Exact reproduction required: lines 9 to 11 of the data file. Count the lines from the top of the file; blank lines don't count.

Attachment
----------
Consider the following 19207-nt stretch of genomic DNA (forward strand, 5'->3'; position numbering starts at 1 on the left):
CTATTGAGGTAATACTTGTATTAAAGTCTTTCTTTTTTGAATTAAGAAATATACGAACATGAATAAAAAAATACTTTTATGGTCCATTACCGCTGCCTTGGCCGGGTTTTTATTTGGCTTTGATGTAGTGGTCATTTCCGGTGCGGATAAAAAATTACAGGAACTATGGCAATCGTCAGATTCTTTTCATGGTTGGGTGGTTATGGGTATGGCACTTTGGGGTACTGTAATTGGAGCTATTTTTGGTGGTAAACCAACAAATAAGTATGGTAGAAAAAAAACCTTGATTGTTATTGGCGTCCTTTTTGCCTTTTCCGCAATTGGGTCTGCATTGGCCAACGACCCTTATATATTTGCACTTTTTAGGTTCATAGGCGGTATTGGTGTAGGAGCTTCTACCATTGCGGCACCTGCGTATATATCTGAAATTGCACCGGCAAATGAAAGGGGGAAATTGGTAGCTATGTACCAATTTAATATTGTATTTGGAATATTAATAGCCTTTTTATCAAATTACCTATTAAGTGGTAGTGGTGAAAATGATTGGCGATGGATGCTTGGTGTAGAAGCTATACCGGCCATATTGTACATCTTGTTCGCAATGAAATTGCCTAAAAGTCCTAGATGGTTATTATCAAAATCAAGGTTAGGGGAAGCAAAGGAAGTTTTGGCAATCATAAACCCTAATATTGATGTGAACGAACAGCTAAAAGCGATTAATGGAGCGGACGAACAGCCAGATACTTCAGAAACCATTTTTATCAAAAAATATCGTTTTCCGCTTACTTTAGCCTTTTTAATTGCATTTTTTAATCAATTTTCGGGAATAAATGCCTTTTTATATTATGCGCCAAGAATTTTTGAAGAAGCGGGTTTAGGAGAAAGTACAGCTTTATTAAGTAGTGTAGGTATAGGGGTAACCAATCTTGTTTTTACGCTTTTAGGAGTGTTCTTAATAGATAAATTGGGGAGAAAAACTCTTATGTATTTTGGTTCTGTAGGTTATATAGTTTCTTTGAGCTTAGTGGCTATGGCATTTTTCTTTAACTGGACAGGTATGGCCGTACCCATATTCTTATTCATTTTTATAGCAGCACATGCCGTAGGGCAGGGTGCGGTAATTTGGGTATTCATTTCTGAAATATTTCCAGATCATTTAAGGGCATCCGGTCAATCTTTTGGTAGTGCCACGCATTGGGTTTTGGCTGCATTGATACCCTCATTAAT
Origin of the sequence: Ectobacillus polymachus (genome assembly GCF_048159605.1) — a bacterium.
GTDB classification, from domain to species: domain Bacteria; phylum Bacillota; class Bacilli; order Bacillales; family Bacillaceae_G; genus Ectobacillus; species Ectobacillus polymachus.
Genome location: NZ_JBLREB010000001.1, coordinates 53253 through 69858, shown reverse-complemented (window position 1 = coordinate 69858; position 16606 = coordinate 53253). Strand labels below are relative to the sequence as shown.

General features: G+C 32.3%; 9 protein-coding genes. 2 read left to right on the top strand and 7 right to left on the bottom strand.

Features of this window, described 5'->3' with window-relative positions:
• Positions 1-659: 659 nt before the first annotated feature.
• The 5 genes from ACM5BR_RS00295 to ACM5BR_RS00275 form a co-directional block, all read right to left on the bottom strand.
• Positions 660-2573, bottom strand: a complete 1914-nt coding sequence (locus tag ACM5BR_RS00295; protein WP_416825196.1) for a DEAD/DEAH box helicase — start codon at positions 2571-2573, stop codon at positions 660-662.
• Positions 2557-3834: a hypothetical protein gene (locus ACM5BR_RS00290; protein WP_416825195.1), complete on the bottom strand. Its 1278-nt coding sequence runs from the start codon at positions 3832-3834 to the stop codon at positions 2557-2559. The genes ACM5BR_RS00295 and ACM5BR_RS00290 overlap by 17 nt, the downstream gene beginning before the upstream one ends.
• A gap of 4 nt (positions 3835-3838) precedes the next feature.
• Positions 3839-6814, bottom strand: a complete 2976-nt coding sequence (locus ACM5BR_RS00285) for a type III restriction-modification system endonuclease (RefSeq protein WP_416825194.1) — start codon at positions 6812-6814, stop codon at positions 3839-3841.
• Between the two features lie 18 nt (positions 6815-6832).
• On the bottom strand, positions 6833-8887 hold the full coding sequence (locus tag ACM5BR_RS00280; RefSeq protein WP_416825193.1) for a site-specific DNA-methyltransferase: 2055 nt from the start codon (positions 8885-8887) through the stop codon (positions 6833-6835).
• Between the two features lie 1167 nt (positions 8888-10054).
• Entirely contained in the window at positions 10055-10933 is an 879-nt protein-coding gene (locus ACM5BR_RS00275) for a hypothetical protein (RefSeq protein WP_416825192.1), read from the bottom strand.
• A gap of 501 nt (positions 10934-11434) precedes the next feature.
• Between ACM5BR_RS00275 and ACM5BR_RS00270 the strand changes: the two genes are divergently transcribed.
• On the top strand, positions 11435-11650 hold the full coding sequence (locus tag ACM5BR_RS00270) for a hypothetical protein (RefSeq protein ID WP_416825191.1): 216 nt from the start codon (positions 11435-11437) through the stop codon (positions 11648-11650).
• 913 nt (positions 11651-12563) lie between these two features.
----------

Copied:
• The 5 genes from ACM5BR_RS00295 to ACM5BR_RS00275 form a co-directional block, all read right to left on the bottom strand.
• Positions 660-2573, bottom strand: a complete 1914-nt coding sequence (locus tag ACM5BR_RS00295; protein WP_416825196.1) for a DEAD/DEAH box helicase — start codon at positions 2571-2573, stop codon at positions 660-662.
• Positions 2557-3834: a hypothetical protein gene (locus ACM5BR_RS00290; protein WP_416825195.1), complete on the bottom strand. Its 1278-nt coding sequence runs from the start codon at positions 3832-3834 to the stop codon at positions 2557-2559. The genes ACM5BR_RS00295 and ACM5BR_RS00290 overlap by 17 nt, the downstream gene beginning before the upstream one ends.